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Subic Freeport COVID-19 cases drop to zero

SUBIC BAY FREEPORT — The number of active COVID-19 cases in this special economic zone plunged to zero last Feb. 9 after surging for three weeks in January when health authorities confirmed nationwide transmission of the Omicron variant.

Subic Bay Metropolitan Authority (SBMA) Chairman and Administrator Wilma T. Eisma said there was not any new case of COVID-19 here since then for both Subic Freeport residents and transient workers or guests, although two active cases remained among SBMA employees.

“This is a good sign. It looks like the Omicron surge has peaked last month, and that our vaccination program is really helping to arrest local infection,” Eisma said.

“Still, there is no reason to put our guards down. We must continue observing health protocols because this is the surest way out of the pandemic,” she added.

SBMA security officers check for vaccination cards among workers entering Subic Freeport

Data released by the SBMA showed that 39 residents of the Subic Bay Freeport, 14 transient workers, and 27 SBMA employees recently recovered from COVID-19 infection after quarantine and treatment, leading to the lowest case record in more than a month.

Said recovered residents tested positive between Jan. 19 and Feb. 1, while the recovered guest workers were infected between Jan. 23 and Jan. 21.

The SBMA employees, meanwhile, tested positive between Jan. 23 and 31. The SBMA continues to monitor cases among its employees and reports on them even when these properly fall under the care of local government units where the employees reside, Eisma explained.

Dr. Solomon Jacalne, who heads the SBMA Public Health and Safety Department (PHSD), said the surge in Covid-19 cases here was consistent with Department of Health (DOH) findings that community transmission of the highly-infectious Omicron variant began in the second week of January.

“According to the DOH, 80% of the cases now are caused by the Omicron variant,” Jacalne said. “Again, this was consistent with our monitoring reports that those infected in Subic either travelled outside of the Freeport, or had some visitors coming in during the holidays,” he added.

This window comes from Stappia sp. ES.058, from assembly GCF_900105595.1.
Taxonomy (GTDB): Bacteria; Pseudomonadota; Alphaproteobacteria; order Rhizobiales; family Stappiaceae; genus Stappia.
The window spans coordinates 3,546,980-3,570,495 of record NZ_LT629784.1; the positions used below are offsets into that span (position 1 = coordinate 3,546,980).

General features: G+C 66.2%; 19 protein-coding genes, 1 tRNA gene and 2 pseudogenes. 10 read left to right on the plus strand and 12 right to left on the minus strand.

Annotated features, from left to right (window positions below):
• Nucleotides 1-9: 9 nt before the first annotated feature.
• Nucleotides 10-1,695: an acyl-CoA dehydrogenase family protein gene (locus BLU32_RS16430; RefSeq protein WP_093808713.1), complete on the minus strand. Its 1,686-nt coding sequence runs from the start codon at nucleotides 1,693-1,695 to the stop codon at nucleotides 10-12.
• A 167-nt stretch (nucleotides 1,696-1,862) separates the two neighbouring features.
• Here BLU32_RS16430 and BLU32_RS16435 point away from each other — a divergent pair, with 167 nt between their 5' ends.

PHSD monitoring indicated that the active cases began rising on January 1 when six Subic residents tested positive of the virus. By January 9, 36 residents were infected, and by January 18 a total of 78 active cases was recorded.

Among transient workers, meanwhile, the tally climbed from zero cases in January 1, to nine cases on Jan. 9, and 17 cases on Jan. 18.

Fortunately, most of those who fell ill only had mild symptoms and only four patients were admitted to the hospital, Jacalne said.

The cases began to taper off in the last week of January, dropping to only 27 active cases among residents as of Jan. 28. At the same time, there were just 11 active cases among transient workers, and six among SBMA employees.

The total confirmed Covid-19 cases in Subic now stand at 421 for residents, 175 for transients, and 233 for SBMA employees. Meanwhile, the SBMA has recorded a total of 417 recoveries for Freeport residents, 171 for transients, and 224 for SBMA employees.

Despite the continuing downtrend, Jacalne also said that Subic stakeholders still need to continue with strict health protocols, and do only essential travel. “We cannot yet say that we’re at the end of a surge,” he added.

The SBMA, in partnership with the DOH, continues to roll out vaccines to residents, including those from outside the Freeport zone, with priority given to senior citizens for both basic and booster shots.

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